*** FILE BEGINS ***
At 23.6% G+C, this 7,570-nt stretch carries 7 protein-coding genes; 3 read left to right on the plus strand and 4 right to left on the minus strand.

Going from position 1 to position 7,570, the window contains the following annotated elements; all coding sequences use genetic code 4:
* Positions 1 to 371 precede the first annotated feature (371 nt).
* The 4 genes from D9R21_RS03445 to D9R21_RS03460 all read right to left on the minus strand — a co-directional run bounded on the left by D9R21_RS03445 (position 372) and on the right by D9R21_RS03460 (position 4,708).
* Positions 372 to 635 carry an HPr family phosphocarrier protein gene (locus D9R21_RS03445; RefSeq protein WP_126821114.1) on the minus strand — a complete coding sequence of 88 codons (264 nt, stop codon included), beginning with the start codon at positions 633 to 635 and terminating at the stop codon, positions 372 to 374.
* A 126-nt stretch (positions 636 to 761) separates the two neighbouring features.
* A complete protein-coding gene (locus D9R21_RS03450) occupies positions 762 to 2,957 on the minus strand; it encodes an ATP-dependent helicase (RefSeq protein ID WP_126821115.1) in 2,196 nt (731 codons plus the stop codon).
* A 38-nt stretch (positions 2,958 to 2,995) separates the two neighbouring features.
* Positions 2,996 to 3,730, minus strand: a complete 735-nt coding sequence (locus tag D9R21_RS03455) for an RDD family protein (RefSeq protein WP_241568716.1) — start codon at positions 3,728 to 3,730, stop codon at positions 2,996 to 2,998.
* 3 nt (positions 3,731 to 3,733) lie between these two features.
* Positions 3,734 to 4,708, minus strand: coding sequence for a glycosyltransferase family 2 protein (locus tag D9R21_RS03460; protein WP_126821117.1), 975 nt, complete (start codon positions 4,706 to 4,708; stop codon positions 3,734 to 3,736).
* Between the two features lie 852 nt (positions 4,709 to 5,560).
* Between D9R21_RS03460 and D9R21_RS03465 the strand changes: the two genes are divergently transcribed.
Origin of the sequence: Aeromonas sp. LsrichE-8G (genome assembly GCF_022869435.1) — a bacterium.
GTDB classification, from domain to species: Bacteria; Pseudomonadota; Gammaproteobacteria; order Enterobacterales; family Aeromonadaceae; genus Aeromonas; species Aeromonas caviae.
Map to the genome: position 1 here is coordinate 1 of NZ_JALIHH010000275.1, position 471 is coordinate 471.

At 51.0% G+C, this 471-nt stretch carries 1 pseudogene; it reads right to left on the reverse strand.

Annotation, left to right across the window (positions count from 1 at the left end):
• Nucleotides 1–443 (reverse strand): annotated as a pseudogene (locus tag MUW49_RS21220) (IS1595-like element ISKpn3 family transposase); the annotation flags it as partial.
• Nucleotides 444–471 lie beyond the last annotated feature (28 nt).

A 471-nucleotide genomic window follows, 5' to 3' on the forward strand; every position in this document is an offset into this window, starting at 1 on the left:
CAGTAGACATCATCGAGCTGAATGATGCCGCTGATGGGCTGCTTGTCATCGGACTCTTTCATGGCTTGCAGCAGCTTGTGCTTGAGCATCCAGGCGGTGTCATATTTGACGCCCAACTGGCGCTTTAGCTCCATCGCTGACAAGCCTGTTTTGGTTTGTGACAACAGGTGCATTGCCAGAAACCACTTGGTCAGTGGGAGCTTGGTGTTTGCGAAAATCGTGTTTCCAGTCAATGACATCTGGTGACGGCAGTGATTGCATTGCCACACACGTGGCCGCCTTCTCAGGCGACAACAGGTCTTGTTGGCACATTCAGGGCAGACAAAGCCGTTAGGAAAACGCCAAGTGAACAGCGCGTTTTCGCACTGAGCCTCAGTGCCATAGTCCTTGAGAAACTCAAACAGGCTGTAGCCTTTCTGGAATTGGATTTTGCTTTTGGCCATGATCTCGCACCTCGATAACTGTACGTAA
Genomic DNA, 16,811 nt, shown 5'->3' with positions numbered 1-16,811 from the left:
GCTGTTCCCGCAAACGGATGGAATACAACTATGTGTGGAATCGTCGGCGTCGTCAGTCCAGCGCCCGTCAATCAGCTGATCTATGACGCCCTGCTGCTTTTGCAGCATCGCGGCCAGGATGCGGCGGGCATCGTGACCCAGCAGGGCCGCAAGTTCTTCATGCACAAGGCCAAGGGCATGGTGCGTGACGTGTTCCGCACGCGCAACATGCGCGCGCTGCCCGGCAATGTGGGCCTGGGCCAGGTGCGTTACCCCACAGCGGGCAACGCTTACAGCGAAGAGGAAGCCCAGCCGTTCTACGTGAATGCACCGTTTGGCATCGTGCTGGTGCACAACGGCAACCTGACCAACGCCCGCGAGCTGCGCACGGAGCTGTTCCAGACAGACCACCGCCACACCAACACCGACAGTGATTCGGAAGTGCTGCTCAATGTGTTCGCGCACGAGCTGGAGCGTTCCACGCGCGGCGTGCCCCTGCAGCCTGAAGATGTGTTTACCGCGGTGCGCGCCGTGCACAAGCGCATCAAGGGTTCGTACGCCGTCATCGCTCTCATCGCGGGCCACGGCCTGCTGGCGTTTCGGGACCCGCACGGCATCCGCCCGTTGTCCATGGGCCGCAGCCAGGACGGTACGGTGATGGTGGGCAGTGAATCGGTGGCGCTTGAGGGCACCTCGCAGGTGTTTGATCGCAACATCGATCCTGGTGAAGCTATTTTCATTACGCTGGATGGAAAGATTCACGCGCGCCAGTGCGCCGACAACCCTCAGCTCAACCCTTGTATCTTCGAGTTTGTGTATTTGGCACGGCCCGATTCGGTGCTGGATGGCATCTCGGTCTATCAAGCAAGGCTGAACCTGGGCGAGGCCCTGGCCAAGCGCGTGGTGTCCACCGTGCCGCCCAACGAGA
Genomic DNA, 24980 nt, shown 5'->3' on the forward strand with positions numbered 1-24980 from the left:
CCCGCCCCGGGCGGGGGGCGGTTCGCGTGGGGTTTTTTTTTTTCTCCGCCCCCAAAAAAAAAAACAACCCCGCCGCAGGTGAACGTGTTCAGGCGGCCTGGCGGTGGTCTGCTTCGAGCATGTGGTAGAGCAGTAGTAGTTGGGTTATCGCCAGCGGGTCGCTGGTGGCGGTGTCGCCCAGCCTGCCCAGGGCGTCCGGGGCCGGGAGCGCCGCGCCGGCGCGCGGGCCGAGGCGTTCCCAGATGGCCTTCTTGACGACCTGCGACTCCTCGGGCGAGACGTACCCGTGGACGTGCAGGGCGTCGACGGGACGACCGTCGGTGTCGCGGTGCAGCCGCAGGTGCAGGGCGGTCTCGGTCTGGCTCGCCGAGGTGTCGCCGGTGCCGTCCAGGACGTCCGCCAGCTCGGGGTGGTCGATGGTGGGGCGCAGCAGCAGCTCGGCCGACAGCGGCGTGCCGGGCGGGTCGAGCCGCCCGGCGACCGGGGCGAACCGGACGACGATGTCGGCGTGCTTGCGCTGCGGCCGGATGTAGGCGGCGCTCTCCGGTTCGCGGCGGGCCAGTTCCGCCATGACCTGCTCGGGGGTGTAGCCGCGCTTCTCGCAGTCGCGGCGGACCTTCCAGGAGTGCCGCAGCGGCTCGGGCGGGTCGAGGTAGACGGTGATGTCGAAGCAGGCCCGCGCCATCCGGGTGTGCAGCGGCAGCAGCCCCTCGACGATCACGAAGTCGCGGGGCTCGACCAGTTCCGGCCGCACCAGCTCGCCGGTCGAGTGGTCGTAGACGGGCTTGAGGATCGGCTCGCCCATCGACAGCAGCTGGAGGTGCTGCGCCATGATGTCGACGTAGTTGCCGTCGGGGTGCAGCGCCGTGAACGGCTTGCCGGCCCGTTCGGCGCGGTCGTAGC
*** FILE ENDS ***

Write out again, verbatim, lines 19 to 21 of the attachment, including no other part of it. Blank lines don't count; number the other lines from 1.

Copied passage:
• Nucleotides 1–443 (reverse strand): annotated as a pseudogene (locus tag MUW49_RS21220) (IS1595-like element ISKpn3 family transposase); the annotation flags it as partial.
• Nucleotides 444–471 lie beyond the last annotated feature (28 nt).

A 471-nucleotide genomic window follows, 5' to 3' on the forward strand; every position in this document is an offset into this window, starting at 1 on the left: